An “anti-hunger” molecule produced after vigorous exercise is responsible for the moderate weight loss caused by the diabetes medication metformin, according to results from a study in mice and humans, carried out by researchers at Stanford Medicine and at the Harvard Medical School. The molecule, lac-phe, was discovered by Stanford Medicine researchers in 2022.

The latest finding adds new weight to the notion of a critical role for lac-phe, in metabolism, exercise and appetite, and could also help pave the way to development of a new class of weight loss drugs.

“Until now, the way metformin, which is prescribed to control blood sugar levels, also brings about weight loss has been unclear,” said Jonathan Long, PhD, an assistant professor of pathology. “Now we know that it is acting through the same pathway as vigorous exercise to reduce hunger. Understanding how these pathways are controlled may lead to viable strategies to lower body mass and improve health in millions of people.”

Long and Mark Benson, MD, PhD, an assistant professor of medicine at the Harvard Medical School, are co-senior authors of the team’s published study in Nature Medicine. Shuke Xiao, PhD, is lead author of the report, which is titled “Lac-Phe mediates the effects of metformin on food intake and body weight.”

Many people with diabetes who are prescribed metformin lose around two to three percent of their body weight within the first year of starting the drug. “The effects of metformin on body weight appear to be associated with suppression of food intake rather than changes in nutrient absorption or energy expenditure,” the authors noted. Although this amount of weight loss is modest when compared with the 15% or more often seen by people taking semaglutide drugs, the discoveries that led to those drugs also grew from observations of relatively minor, but reproducible, weight loss in people taking first-generation versions of the medications.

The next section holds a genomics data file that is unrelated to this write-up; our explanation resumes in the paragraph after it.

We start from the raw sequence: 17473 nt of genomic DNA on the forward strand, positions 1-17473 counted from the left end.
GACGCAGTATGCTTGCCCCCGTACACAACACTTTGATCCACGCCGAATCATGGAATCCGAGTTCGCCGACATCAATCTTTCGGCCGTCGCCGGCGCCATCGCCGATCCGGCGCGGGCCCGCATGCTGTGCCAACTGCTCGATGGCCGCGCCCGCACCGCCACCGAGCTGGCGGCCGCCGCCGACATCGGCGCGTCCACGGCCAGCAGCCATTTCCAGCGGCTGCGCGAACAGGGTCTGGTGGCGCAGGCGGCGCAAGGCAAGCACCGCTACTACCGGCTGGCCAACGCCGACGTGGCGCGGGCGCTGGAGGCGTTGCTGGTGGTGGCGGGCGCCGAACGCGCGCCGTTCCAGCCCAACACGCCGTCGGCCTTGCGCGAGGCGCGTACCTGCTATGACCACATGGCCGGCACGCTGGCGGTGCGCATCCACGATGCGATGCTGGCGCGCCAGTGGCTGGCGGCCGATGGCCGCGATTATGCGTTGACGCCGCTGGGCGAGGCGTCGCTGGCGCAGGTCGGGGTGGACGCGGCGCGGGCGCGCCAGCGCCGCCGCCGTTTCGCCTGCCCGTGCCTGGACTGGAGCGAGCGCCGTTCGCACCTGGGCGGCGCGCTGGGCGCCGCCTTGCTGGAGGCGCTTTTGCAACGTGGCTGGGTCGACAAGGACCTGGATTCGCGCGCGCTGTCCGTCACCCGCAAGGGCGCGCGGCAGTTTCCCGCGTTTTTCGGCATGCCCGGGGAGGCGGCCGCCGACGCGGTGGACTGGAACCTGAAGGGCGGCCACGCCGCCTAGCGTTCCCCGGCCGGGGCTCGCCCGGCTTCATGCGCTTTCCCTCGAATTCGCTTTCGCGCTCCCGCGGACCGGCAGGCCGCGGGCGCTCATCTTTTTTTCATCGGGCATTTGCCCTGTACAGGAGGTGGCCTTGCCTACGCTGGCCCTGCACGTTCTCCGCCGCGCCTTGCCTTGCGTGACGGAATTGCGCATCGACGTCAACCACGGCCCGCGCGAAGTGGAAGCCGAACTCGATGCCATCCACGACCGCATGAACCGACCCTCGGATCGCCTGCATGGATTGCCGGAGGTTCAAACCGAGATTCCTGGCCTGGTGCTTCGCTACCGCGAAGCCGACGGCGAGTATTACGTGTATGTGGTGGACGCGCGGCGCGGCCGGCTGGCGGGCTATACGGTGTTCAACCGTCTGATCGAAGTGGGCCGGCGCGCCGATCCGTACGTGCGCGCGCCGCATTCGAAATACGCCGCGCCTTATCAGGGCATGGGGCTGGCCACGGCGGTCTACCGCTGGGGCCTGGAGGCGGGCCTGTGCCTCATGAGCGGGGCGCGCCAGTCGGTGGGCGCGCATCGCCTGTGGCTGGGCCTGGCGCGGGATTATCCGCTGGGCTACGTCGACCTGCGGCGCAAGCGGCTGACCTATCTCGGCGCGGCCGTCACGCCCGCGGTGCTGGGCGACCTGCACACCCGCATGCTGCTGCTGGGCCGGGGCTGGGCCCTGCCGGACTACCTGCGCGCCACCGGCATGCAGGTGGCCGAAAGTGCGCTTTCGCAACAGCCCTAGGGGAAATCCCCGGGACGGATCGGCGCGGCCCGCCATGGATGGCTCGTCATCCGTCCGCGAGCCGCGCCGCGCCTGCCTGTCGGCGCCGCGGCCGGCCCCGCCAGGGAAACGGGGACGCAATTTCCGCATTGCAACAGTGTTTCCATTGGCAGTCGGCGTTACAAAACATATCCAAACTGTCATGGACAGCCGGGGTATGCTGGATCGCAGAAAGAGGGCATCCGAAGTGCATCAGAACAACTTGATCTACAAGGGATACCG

When Long and colleagues at Baylor University discovered lac-phe in 2022, they were on the hunt for small molecules responsible for curtailing hunger after vigorous exercise. What they described as the “Frankenbaby” of lactate—a byproduct of muscle fatigue—and the amino acid phenylalanine. They dubbed the hybrid molecule lac-phe and went on to show that it’s not only more abundant after exercise but it also causes people (as well as mice and even racehorses) to feel less hungry immediately after a hard workout.

“There is an intimate connection between lac-phe production and lactate generation,” Long said. “Once we understood this relationship, we started to think about other aspects of lactate metabolism.” Metformin was an obvious candidate because as it stimulates the breakdown of glucose (thus reducing blood sugar levels) it can trigger the generation of lactate.

In their newly reported study the researchers found that diet-induced obese laboratory mice given metformin had increased levels of lac-phe in their blood. The animals ate less than their peers and lost about two grams of body weight during the nine-day experiment. “We also observe that lac-phe levels are reduced by fasting and increased by re-feeding,” the investigators pointed out.